Figure 42.1: Simple watermarking scheme
There exists a complex trade-off in digital watermarking between three parameters: data payload, fidelity and robustness. It is illustrated in Figure 42.2 and further presented below.
Figure 42.2: Trade-off in digital watermarking
Data payload can be defined by the number of bits that can be hidden in digital data, which is inherently tied to the number of alternative messages that can be embedded thanks to the watermarking algorithm. It should be noted that, most of the time, data payload depends on the size of the host data. The more host samples are available, the more bits can be hidden. The capacity is consequently often given in terms of bits per sample.
Watermarking digital content can be seen as an insertion of some watermark signal in the original content and this signal is bound to introduce some distortion. As in lossy compression, one of the requirements in digital watermarking is that this distortion should remain imperceptible. In other terms, a human observer should not be able to detect if some digital data has been watermarked or not. The watermarking process should not introduce suspicious perceptible artefacts. The fidelity can also be seen as the perceptual similarity between watermarked and unwatermarked data.
The robustness of a watermarking scheme can be defined as the ability of the detector to extract the hidden watermark from some altered watermarked data. The alteration can be malicious or not i.e. the alteration can result from a common processing (filtering, lossy compression, noise addition) or from an attack attempting to remove the watermark (Stirmark , dewatermarking attack ). As a result, the robustness is evaluated via the survival of the watermark after attacks.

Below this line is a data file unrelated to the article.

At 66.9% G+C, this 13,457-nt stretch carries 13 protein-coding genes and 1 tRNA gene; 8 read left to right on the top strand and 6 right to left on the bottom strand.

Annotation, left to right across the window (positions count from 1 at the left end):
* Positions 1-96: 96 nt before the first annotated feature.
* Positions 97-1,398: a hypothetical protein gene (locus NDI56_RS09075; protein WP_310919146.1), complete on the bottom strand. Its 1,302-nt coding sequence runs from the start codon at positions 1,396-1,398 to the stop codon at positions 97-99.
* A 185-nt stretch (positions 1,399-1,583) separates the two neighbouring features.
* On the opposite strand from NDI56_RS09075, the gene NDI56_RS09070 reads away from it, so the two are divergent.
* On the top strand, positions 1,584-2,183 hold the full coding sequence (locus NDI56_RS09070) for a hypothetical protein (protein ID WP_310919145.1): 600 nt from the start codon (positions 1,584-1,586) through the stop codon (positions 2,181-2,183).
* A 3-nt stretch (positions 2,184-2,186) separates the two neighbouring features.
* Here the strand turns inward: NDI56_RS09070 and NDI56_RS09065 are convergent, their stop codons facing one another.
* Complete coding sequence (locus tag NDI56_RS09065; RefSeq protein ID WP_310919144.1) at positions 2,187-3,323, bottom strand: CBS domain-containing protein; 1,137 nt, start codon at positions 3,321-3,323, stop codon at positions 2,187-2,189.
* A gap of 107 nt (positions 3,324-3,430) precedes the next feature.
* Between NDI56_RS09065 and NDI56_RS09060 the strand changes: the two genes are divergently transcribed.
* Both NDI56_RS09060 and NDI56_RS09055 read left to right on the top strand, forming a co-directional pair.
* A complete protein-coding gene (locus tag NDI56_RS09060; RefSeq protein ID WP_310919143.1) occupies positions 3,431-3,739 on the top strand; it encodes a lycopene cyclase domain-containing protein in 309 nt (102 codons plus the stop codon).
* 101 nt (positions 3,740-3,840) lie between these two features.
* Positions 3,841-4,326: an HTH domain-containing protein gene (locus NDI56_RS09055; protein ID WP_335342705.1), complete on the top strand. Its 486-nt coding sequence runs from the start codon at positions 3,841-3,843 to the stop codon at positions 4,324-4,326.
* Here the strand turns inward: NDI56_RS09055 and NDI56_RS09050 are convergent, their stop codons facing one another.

It is quite easy to see that those three parameters are conflicting. One may want to increase the watermarking strength in order to increase the robustness but this results in a more perceptible watermark on the other hand. Similarly, one can increase the data payload by decreasing the number of samples allocated to each hidden bit but this is counterbalanced by a loss of robustness.
As a result, a trade-off has to be found and it is often tied to the targeted application. It is useless to design a high capacity algorithm if there are only a few different messages to be hidden in practice. This is typically the case in a copy control application where two bits are enough to encode the three messages copy-always, copy-once and copy-never. Most of the time, the watermark signal should have a low energy so that the induced distortion remains imperceptible. However in a high degrading environment (e.g. television broadcasting), it is sometimes necessary to embed a strong watermark in order to survive the transmission. Finally some applications do not require the watermark to be robust. In fact the weakness of a fragile watermark can even be exploited in order to ensure the integrity of digital data . If no watermark is found, digital data is not considered legitimate and is discarded. There is not consequently one optimal watermarking algorithm. Each watermarking scheme is based on a different trade-off and one has to be cautious when benchmarking various algorithms. It should be ensured that the methods under investigation are evaluated under quite similar conditions . In other terms, in order to perform a fair performance comparison in terms of robustness, the evaluated watermarking algorithm should have roughly the same capacity and introduce approximately the same visual distortion.